As expected several teams spent the night at Camp 1. This was their first full climb through the Icefall, across the ladders and on the fixed ropes for an extended period. For most climbers, it would have taken 4 to 6 hours, some longer and a few didn’t make it. But this is all part of the process of acclimatization and they will get more comfortable as the season progresses.
Once again, Adventure Consultants give us a good overview:
After much anticipation, acclimatization and training the main team completed their first trip from BC to C1 in the early hours of this morning. We departed BC at about 2.15am and by 8.00am we had completed the arduous journey through the icy treacherous realm of the Khumbu Icefall.
Teams climb in the wee morning hours for several reasons: the ice is more stable when it is the coldest thus safer and second it is not as hot, obviously. While you think the climbers are always freezing, it is often the reverse with the sun’s rays beating down on climbers heating them up and accelerating an already dehydrated situation. So climbing when the sun is not directly overhead is always .
Kenton Cool gives us a first person report on the Icefall condition this year. read the complete report on his Facebook Page:
The path through the ice fall is super fast this year, I was moving through with Roger and Mollie who are sharing base camp with Keith and Me. Although I have climbed alone through the icefall in the past its safer with other people and with Keith sick down valley this seemed like a good plan. We all made great progress …
Camp 1 is still a camp under construction, in a week’s time there will be 100+ tents erected there but this morning there were less than a dozen. It took a little while for me to find the dump of equipment that the Sherpas left as they moved through to Camp 2 but once I had found it Roger and I were hard at work erecting a tent. This wasn’t super easy due to a stiff breeze blowing and cold temps on the poor fingers but we managed it and pegged it down with some snow stakes.
The trip back down to Base Camp wasn’t quite so nice, the sun had come up over the West Flank of Everest and was beating down on us all. Its amazing how the temps can go from minus 15 to about plus 30 in the space of 30 minutes or so. Down jackets were quickly shed in an attempt to stay cool, I even though about stripping down to my bare chest but I wasn’t sure if this would go down well with my Sherpa friends so out of respect my thermal stayed on. After almost 3 hours of descending in what felt like a furnace we all popped out of the bottom and made our weary way back to the tents.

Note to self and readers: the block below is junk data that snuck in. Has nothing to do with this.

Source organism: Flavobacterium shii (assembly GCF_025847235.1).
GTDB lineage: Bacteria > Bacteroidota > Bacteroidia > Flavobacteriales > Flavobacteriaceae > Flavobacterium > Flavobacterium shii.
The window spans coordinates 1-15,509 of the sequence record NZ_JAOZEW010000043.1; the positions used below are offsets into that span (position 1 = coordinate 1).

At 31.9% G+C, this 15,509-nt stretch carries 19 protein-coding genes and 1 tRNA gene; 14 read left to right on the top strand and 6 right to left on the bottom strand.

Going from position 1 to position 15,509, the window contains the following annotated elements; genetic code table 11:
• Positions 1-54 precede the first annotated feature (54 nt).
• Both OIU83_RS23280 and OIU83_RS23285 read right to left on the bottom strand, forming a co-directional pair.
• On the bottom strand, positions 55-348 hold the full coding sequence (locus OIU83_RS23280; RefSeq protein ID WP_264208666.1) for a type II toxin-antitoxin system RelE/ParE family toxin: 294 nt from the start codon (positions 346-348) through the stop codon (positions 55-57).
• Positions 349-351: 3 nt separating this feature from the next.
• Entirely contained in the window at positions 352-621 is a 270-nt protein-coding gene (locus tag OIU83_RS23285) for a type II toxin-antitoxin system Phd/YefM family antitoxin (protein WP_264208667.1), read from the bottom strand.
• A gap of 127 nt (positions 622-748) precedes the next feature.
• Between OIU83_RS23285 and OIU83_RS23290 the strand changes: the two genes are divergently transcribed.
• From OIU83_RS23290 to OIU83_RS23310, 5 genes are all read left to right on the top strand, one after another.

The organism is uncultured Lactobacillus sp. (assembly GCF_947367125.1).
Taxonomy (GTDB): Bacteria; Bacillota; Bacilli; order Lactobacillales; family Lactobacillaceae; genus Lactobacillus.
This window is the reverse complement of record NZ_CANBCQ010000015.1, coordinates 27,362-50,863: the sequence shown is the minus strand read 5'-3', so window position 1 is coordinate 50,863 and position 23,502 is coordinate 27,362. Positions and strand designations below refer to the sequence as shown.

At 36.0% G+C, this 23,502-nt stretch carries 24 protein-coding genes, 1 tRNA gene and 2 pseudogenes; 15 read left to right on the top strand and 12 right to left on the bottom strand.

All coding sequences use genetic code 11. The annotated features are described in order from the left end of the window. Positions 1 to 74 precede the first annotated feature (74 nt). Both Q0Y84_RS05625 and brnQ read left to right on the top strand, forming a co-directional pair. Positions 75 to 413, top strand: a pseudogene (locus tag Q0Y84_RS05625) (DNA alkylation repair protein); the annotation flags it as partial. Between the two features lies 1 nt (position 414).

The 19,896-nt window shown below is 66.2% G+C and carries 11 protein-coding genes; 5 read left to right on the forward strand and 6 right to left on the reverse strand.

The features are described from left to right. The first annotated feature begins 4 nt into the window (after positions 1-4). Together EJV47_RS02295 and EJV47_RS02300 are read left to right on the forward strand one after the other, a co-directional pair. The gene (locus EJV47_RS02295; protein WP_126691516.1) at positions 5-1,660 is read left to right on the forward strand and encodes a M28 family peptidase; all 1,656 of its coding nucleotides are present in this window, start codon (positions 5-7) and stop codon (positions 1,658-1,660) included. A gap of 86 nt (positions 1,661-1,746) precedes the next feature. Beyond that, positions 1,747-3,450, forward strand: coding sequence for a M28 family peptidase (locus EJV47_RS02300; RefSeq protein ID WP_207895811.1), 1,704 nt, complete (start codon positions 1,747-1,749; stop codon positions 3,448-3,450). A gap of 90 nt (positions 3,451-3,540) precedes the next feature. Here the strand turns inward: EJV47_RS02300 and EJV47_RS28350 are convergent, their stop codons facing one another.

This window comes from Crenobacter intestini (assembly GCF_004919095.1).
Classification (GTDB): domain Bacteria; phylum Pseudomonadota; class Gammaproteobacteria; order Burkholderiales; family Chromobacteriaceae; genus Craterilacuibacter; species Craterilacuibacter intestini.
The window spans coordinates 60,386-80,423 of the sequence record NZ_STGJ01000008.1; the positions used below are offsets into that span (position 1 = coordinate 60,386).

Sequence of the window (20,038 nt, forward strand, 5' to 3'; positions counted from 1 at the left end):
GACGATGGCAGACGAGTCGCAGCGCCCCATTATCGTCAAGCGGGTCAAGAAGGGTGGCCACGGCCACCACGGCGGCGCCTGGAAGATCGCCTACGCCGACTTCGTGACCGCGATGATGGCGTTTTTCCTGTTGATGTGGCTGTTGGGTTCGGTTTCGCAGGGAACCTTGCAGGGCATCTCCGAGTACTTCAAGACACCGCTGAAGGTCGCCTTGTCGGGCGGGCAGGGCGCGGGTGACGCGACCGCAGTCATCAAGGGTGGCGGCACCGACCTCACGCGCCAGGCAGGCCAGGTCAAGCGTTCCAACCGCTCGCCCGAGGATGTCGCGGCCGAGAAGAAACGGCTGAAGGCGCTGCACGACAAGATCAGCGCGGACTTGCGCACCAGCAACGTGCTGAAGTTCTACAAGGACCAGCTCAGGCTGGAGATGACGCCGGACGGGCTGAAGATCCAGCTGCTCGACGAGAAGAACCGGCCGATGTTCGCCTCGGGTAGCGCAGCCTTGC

Base Camp Luxuries or Necessities
Of all the expeditions, Himex (Russell Birce) is the only one I know who uses a professional writer, with them at base camp, to write their blogs. The result is a professional piece. Today’s post by Billi Bierling, who is also a climber and attempting Nuptse this year, wrote about the Himex base camp.
Their camp has become a tourist attraction of sorts after all the publicity during the Everest Beyond the Limits television series. I did a complete post on the camp and an interview with Russell a couple of months ago but Billie gives us an inside look at their 2012 encampment. She starts with:
While the Everest climbers are acclimatising on Lobuje East having all summited the peak in the past two days, life at Everest base camp goes on. “We have a lot of little jobs to do and now is the time to do them as the camp is empty,” Russell said. As I am writing this sitting in front of the White Pod gazing at Everest’s West Shoulder and Nuptse towering above us, the Sherpas are busy cleaning and organising the camp. “I don’t think I have ever seen such clean toilets in a camp,” said Nancy, a trekker from Arizona. “It makes going about your daily business much more pleasant.”
Speaking of Lobuche Peak, Mike Monez who is attempting three 8000m peaks in one push (Everest, Lhotse and Cho Oyu) posted some great pictures from his acclimatization climb of nearby Lobuchw Peak ~20K with the IMG team. For those looking for a Himalayan climb that is not Everest but with incredible views, this is one to consider.
OK, so teams are at C1 and some will spend a night or 2 (or 4) at Camp 2 near the base of the Lhotse face. This is the beginning of the serious acclimatization process and will continue for another two to three weeks.
The weather continues to be good up there. This is more of the normal pattern with a nice late April then horrible early May before the window in mid May for the summit attempts. So everyone is on schedule and doing well. Today the Climbing Sidars and guides will meet to discuss fixing the Lhotse Face. Expect Camp 3 to be established over the next 7 days. But it is a tremendous amount of hard work and anything can happen.
Memories are everything